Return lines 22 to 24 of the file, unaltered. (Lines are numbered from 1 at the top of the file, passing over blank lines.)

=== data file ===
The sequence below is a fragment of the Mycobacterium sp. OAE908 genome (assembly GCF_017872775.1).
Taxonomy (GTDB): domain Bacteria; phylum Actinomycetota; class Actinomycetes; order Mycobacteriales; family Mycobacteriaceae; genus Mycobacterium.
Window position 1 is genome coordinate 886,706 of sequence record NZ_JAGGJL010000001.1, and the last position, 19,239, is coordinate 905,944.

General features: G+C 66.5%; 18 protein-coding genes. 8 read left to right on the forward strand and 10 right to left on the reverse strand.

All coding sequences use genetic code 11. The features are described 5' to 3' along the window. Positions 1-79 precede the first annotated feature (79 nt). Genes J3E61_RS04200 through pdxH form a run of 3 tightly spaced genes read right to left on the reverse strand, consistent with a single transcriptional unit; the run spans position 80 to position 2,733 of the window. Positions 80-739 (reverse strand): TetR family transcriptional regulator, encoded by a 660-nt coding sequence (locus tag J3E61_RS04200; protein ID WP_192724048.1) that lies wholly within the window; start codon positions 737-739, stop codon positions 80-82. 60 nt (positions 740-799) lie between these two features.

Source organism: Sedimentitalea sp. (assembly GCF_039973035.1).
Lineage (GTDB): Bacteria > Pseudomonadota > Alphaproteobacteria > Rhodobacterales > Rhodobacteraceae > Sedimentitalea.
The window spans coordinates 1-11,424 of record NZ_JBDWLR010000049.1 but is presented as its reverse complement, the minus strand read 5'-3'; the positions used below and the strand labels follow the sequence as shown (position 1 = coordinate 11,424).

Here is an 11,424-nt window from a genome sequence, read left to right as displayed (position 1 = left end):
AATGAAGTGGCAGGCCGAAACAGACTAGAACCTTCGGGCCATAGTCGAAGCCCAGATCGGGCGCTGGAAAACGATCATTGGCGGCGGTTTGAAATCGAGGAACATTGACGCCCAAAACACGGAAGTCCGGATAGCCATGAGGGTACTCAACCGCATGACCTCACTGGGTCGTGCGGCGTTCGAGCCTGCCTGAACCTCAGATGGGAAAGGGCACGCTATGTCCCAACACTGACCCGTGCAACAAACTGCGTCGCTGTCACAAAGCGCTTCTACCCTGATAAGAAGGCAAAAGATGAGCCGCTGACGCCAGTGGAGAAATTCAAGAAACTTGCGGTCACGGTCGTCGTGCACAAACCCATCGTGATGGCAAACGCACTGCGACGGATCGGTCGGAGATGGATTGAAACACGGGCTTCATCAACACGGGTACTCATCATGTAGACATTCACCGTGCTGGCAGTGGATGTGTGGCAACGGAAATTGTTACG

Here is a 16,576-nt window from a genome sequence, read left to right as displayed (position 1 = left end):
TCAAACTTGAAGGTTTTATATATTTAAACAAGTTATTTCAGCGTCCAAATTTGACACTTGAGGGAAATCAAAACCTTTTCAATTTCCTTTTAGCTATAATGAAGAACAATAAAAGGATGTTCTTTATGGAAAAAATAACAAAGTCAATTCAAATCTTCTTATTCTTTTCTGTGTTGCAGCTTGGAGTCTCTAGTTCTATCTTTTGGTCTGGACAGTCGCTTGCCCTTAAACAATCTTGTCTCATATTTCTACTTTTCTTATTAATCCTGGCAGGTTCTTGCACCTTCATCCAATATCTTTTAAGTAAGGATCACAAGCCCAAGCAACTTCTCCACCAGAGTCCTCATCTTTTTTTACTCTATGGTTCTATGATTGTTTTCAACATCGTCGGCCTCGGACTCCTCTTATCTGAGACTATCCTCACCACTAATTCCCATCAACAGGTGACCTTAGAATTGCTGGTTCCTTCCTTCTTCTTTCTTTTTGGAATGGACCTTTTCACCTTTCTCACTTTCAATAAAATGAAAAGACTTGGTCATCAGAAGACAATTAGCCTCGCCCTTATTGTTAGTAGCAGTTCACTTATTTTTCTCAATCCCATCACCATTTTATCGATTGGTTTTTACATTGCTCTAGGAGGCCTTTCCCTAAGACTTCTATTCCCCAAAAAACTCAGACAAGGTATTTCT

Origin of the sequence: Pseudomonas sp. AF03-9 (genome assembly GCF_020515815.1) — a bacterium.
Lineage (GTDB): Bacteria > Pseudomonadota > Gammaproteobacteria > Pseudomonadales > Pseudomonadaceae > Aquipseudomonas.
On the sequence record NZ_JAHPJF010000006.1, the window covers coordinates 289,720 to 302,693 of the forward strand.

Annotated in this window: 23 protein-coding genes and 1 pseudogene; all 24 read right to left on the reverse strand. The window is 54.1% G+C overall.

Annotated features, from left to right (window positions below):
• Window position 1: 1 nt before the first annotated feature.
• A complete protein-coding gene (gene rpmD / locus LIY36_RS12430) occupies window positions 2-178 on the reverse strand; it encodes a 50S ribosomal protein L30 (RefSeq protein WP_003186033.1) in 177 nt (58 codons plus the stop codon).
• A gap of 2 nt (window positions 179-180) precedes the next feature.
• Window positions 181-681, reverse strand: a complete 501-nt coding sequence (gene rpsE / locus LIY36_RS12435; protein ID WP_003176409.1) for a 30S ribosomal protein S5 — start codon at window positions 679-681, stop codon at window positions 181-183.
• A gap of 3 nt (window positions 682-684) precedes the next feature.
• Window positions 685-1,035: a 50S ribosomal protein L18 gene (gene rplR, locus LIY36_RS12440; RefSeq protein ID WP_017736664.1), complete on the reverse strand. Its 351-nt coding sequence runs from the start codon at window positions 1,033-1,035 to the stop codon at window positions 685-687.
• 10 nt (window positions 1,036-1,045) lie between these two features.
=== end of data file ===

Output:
• A gap of 3 nt (window positions 682-684) precedes the next feature.
• Window positions 685-1,035: a 50S ribosomal protein L18 gene (gene rplR, locus LIY36_RS12440; RefSeq protein ID WP_017736664.1), complete on the reverse strand. Its 351-nt coding sequence runs from the start codon at window positions 1,033-1,035 to the stop codon at window positions 685-687.
• 10 nt (window positions 1,036-1,045) lie between these two features.